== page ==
Full fibre broadband is coming to town.
Since the 1990s when the internet first became commonplace in UK homes and workplaces, web technology has consistently developed faster than the services supporting it. Beginning with rickety dial-up connections reliant on the traditional phone network the availability of stable and consistent high-speed connections has been piecemeal and something of a postcode lottery.
Frustrated by the inability of established providers to provide the speed and standard of customer service he needed, Eastbourne resident Ben Ferriman decided to take direct action and create a full fibre network in East Sussex from scratch. “Lightning Fibre was founded out of frustration,” says Ferriman, who trained in telecoms and previously worked as a project manager on large, multi-discipline infrastructure projects in London and Dubai.
MD Ben Ferriman
CREDIT: Lightning Fibre
Moving to Eastbourne with his family at the time of the superfast broadband rollout he discovered a legacy of copper wiring, often the last link between high-speed broadband networks and homes, was holding back internet speeds and creating unreliable connections.
Obviously annoying for an expert, but why do the rest of us need a 10Gbps (gigabytes per second) fibre-to -the-home (FTTP) broadband network?
Because, in tandem with mobile phones – these days essentially hand-held personal computers – the internet is no longer a luxury. Integral and essential to everyday living, during lockdown it was often the only way to keep in contact with family and friends and vital to those working from home. Factor in banking, shopping, social media, smart homes, video streaming and gaming and there’s an exponentially increasing demand to download and upload data.
Using his industry contacts Ferriman secured private financing (no public money was involved) from UK investors. Subsequently Lightning Fibre began an ambitious infrastructure rollout programme with the ambition of eventually reaching almost every home and business in Hastings, Eastbourne, Hailsham and Heathfield. This network connects Lightning Fibre’s street cabinets directly to user’s modems, using fibre optic cables designed to be hyper-reliable and hyper-fast.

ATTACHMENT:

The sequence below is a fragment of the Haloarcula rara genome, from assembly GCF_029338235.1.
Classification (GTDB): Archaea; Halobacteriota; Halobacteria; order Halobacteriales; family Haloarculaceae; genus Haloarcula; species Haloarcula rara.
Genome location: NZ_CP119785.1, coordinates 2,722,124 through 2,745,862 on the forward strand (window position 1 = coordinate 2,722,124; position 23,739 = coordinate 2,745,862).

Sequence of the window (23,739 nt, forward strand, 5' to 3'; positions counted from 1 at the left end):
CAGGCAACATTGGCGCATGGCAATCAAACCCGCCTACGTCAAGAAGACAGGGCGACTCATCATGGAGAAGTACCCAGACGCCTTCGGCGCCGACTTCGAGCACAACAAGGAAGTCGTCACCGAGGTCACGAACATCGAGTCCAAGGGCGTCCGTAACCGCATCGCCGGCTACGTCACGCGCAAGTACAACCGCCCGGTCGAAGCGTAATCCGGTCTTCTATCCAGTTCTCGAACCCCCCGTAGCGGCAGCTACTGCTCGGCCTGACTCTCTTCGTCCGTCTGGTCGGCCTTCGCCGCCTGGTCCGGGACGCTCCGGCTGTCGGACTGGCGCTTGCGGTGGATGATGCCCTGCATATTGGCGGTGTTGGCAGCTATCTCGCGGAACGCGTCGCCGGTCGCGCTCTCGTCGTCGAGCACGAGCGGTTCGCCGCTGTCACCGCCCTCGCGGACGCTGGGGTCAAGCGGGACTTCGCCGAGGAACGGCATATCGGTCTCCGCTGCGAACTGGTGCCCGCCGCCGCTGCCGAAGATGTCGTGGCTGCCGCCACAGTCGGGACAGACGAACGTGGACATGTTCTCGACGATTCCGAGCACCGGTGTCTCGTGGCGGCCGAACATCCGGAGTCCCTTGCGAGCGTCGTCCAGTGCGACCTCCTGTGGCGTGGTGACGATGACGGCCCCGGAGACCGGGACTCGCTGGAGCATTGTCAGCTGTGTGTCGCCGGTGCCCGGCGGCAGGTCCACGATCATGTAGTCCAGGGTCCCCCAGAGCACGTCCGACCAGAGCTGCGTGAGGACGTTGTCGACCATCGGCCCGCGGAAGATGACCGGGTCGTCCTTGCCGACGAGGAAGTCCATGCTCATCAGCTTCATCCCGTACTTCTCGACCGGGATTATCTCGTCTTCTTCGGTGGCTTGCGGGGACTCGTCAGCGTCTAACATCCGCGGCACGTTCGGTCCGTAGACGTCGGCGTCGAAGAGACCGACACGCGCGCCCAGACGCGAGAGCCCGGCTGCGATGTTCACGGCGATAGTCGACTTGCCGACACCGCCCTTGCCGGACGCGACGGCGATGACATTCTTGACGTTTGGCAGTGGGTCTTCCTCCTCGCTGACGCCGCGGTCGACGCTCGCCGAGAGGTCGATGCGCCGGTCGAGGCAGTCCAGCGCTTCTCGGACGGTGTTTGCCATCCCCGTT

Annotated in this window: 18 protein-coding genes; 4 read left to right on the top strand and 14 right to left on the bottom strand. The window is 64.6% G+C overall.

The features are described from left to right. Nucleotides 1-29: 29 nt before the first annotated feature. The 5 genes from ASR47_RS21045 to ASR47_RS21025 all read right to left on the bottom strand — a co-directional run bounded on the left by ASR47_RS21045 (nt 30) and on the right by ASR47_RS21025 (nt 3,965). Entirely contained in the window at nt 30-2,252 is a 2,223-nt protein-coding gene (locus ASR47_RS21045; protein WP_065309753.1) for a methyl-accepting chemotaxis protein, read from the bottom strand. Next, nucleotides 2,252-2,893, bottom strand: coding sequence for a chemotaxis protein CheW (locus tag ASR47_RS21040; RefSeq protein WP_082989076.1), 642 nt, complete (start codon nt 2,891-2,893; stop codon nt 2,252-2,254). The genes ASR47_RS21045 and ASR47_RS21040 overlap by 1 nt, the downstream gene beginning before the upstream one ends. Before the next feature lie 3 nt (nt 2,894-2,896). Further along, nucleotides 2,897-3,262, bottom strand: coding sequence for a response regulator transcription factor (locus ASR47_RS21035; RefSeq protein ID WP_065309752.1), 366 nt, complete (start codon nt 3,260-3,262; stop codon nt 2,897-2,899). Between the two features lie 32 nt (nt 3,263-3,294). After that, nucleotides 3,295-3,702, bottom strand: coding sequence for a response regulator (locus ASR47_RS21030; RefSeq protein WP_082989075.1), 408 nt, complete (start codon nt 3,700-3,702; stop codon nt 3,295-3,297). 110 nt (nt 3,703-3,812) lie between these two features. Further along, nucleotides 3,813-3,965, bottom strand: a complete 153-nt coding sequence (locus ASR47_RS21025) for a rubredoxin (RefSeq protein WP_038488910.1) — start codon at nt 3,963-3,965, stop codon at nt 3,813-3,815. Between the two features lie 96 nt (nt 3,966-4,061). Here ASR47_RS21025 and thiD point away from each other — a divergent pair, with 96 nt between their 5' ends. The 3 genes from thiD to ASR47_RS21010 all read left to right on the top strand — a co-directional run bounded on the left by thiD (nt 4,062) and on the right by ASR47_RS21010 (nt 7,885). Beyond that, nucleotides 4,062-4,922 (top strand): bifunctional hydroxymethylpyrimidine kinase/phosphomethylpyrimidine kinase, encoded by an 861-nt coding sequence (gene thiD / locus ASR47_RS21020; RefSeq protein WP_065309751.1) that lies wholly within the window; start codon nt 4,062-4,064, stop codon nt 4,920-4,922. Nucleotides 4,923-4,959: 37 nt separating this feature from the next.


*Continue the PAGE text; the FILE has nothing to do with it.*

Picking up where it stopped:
CREDIT: Dave Young
Despite an agglomeration of early difficulties, such as launching during Covid, silicon chip and skilled local labour shortages, Ferriman claims “the uptake in the first 12 months has smashed sales targets.” Lightning Fibre’s distinctive vehicles have been a familiar sight in and around Hastings and St Leonards over the past year as roads and pavement are excavated to install ducts and fibre.
In addition to “getting the technology right”, Ferriman is also using his years of experience to ensure good customer service by “getting the right people in the right roles.” The firm will shortly move its constantly growing staff to an additional office in Eastbourne – no call centres faraway or abroad, the people answering customer queries will know the area because they live and work here.
Unable to recruit many people with the technical knowledge they require, Lightning Fibre is currently putting a lot of effort into ‘growing their own’ by creating an in-house training academy. “There’s no existing training course out there – full fibre is a young industry,” explains Ferriman. “I want to get the culture right and invest in skills.” There’s also the possibility of career development with some managers having been promoted from within the existing staff teams.
“We want to keep it local,” explains Ferriman, “people can’t afford to commute with rising fares and fuel prices. Around 95% of employees are from the area and spending their wages here – a circular local economy.” Lightning Fibre also pays company taxes in the UK and employs local contractors where possible.There are currently several job vacancies advertised on its website, ranging from trainee roles to more senior, experienced personnel.
Lightning Fibre reckons there are additional benefits for this determinedly local focus: “The connectivity our full fibre network provides will encourage new companies to invest into the area, creating more jobs and generating additional tax revenue for councils, which goes towards local community services.” Research has shown that once
an area has a full fibre 1Gbps network, property prices and local economies are “positively impacted”.
They also claim environmental credentials, quoting studies showing a full fibre optic network releases 88% less greenhouse gas emissions per 1Gbps when compared to other access technologies.
Following some delays last summer, the new fibre service will gradually come online across the area from Spring ‘22. It’s not restricted to domestic premises, nor even individual homes. Lightning Fibre is working with the housing association Optivo, schools, businesses, churches and can be installed in flats.
In parallel, the company is pursuing an active programme of community engagement. Aware of the possible criticism of ‘green washing’ Ferriman sees the initiative as enlightened self-interest. “As a local business, we’ve done this from the beginning, we’re fully committed to supporting and benefiting the community we all work and live in. It’s the right thing to do.”
In addition to donating to charities in East Sussex, Lightning Fibre takes part in local events and sponsors activities, including Hastings Athletic FC under 10s and the forthcoming ‘Follow that Duck’ art trail fundraiser for St Michael’s hospice.
Can business have a human heart? We’ll soon find out.
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